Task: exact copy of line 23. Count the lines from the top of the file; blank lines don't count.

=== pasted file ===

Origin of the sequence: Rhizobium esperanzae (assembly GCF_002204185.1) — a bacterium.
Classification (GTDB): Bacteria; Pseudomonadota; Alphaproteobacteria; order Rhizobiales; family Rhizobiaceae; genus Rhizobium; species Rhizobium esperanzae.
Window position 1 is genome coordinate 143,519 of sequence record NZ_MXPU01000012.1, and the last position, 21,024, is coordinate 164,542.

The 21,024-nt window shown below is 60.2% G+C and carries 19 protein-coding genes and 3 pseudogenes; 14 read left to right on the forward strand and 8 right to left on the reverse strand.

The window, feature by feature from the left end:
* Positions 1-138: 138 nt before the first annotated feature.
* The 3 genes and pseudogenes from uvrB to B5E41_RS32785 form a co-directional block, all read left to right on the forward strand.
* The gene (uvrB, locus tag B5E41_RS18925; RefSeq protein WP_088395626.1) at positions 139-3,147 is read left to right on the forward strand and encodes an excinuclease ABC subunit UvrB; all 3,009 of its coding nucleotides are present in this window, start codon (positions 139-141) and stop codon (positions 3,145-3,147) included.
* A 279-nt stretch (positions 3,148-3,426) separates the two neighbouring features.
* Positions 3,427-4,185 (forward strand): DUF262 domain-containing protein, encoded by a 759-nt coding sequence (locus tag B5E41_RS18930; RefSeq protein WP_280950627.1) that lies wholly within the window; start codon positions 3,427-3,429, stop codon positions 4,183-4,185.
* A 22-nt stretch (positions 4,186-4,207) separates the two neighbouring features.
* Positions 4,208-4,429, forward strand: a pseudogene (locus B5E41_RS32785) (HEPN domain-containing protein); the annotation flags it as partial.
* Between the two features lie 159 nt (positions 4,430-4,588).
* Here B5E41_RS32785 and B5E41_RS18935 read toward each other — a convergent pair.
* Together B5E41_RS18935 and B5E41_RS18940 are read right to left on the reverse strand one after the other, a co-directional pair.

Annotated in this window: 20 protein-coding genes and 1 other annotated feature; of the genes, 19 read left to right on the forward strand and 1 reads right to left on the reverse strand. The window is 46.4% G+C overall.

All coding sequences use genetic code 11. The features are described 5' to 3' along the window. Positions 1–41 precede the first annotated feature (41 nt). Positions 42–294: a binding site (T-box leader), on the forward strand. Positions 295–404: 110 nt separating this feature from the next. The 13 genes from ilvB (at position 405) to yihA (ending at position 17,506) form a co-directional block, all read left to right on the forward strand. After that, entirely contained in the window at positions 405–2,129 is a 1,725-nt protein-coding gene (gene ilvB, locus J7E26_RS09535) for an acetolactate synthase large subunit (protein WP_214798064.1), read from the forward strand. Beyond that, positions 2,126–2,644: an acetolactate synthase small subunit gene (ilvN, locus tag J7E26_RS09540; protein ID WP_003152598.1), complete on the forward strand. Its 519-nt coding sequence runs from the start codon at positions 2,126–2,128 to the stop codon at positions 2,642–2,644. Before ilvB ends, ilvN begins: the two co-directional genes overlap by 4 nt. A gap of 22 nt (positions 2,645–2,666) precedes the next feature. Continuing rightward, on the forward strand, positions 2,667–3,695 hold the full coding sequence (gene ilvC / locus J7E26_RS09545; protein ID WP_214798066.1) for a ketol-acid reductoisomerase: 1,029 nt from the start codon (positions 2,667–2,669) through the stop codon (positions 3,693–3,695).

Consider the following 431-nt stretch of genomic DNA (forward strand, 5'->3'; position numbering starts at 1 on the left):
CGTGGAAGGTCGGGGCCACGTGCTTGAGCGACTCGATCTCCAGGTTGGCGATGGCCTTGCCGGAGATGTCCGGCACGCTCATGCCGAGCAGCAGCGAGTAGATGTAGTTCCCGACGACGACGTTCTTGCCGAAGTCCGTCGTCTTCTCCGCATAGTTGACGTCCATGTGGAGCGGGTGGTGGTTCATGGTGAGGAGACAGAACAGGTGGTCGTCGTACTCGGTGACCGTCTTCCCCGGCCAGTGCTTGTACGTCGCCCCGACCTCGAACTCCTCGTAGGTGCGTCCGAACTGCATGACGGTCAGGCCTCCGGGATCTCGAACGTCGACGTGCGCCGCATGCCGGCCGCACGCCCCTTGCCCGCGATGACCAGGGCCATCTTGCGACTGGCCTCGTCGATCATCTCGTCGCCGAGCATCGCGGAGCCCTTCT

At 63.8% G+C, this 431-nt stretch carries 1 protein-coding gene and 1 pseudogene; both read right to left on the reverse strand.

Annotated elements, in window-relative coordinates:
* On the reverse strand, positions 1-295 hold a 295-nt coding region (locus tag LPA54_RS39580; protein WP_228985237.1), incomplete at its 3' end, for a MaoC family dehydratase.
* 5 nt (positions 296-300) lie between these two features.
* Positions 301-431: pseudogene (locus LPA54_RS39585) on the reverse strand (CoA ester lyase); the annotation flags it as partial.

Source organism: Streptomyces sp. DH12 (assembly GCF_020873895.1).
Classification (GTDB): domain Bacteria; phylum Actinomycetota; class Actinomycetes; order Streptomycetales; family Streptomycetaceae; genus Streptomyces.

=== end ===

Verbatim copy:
* 5 nt (positions 296-300) lie between these two features.